The second item discussed by the Council is how to encourage young geoscientists to become members and new members to be more active in the Section. It is a complex issue, related in part to how GCSSEPM is perceived in the academic community and by the graduate student population. Although senior faculty members of several major universities have played an important role in the GCSSEPM both in governing the Section and in helping to organize annual research conferences, newer faculty members seeking to move up the academic career ladder are not currently being attracted to the Section. As a result, the Section is unfortunately also off their graduate student's radar screens.

Last year, the GCSSEPM Foundation took a giant step to address this issue by offering graduate students the opportunity to compete for the Foundation sponsored Ed Picou Graduate Fellowship Grant for Graduate Studies in the Earth Sciences worth $2500. Several worthy students have been funded under this program, however the Council was somewhat disappointed in the number of applications that were received.

What else can the Section do to be of greater service to the academic community? Possibilities include implementing one or more of the following ideas: expand funding for graduate students, institute a research grant program for newer faculty, provide general grants to university geoscience departments, give free registration to graduate students who present papers at the annual research conference, upgrade the academic credentials of the GCSSEPM publications, and/or develop a more international Gulf Coast perspective with ties to academic groups in Mexico including perhaps reciprocal travel grants to U.S. and Mexican faculty to attend conferences or conduct research.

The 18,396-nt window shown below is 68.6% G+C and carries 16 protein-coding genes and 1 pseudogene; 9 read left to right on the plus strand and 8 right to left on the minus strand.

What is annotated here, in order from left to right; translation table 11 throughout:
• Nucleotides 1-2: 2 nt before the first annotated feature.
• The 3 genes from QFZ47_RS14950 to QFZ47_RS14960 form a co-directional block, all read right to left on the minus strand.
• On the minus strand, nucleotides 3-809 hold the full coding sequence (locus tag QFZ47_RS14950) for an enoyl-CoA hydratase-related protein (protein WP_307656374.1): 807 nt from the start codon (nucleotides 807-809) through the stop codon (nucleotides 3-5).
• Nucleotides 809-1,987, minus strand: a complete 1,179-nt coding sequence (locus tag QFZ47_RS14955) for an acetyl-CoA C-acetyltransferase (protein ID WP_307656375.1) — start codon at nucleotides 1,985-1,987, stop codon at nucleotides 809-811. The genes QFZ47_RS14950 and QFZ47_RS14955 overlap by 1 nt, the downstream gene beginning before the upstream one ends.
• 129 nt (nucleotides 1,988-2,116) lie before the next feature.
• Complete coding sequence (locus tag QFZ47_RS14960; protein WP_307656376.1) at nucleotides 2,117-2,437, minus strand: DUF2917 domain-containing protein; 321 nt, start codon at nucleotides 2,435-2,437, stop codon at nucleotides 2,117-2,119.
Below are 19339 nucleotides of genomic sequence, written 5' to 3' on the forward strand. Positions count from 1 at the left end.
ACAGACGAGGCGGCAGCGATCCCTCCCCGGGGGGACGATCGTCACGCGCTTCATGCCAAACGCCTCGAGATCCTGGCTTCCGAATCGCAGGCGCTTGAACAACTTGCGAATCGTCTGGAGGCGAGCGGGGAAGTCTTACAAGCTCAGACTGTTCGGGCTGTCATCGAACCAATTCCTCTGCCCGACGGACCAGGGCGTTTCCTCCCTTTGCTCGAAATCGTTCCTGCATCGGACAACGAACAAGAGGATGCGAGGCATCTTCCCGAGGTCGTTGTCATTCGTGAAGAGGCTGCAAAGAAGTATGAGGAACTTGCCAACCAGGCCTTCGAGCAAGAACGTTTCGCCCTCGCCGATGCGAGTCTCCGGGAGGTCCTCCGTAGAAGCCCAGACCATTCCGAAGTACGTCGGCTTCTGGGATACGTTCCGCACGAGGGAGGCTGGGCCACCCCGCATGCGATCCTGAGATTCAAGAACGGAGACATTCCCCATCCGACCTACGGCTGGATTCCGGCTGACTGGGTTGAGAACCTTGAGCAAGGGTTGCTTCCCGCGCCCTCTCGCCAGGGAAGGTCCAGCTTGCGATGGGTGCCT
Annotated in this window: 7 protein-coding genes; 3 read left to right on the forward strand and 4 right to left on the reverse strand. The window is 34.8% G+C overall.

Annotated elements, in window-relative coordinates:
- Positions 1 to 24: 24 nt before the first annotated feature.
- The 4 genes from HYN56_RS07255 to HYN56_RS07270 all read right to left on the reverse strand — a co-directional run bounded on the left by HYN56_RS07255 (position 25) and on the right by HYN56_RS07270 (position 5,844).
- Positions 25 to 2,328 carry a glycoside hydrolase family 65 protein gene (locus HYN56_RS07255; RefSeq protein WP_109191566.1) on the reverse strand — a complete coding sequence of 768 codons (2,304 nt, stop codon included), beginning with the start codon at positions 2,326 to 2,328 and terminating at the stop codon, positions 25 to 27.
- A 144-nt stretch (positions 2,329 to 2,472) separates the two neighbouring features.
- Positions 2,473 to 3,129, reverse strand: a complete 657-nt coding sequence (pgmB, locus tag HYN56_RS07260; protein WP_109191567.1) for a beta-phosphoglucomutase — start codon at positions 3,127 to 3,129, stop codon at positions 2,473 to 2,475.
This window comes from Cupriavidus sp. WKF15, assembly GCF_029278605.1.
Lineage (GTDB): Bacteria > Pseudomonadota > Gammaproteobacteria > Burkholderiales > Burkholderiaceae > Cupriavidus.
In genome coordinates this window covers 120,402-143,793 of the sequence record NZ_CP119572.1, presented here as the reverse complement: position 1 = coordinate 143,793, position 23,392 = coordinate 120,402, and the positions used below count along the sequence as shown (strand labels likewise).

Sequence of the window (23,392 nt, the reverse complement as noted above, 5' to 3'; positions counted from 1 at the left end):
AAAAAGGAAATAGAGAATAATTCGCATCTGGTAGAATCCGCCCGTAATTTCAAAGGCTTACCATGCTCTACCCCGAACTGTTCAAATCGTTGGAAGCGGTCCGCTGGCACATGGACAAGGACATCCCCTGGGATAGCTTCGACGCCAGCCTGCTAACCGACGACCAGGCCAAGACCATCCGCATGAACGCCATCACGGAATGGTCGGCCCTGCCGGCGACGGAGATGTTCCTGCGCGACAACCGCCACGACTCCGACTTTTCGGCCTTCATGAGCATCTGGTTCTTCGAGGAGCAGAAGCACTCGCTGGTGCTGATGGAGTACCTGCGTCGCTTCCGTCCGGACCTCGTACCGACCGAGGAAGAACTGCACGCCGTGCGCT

Another aspect of making the Section more attractive to new geoscientists is providing programs of interest to entry-level professionals working in industry. What can the Section do to increase the membership of young professionals? Direct financial aid to company employees of the sort offered to graduate students can be ruled out, but perhaps increased contributions from industry to the Foundation can be used to provide reduced conference registration fees for newer industry staff and/or complimentary registration for industry professionals having less than two years work experience who present papers at the research conference.

Appointing a Business Rep for new geoscientists is also a possibility. This special business representative could be charged specifically with providing the newsletter editor with information of special interest to young geoscientists and could help in finding conference, and workshop themes that would attract new professionals, faculty members and graduate students to the Section.

If you care to weigh in on this discussion or would like to volunteer to be a GCSSEPM Business Rep, please contact me, the GCSSEPM Secretary, Lana Czerniakowski, or comment directly to any of the Council officers or trustees. All suggestions will be brought up and discussed at our next council meeting to be held this October at the GCAGS/GCSSEPM Annual Convention in Baton Rouge, Louisiana.

On a final note, please try to make it to both the Annual Convention in Baton Rouge, and to the December Bob F. Perkins Research Conference in Houston, Texas. Both venues this year have exciting programs that will be well worth the money and time invested. Check out the announcements for these meetings elsewhere in the newsletter or at the GCSSEPM website.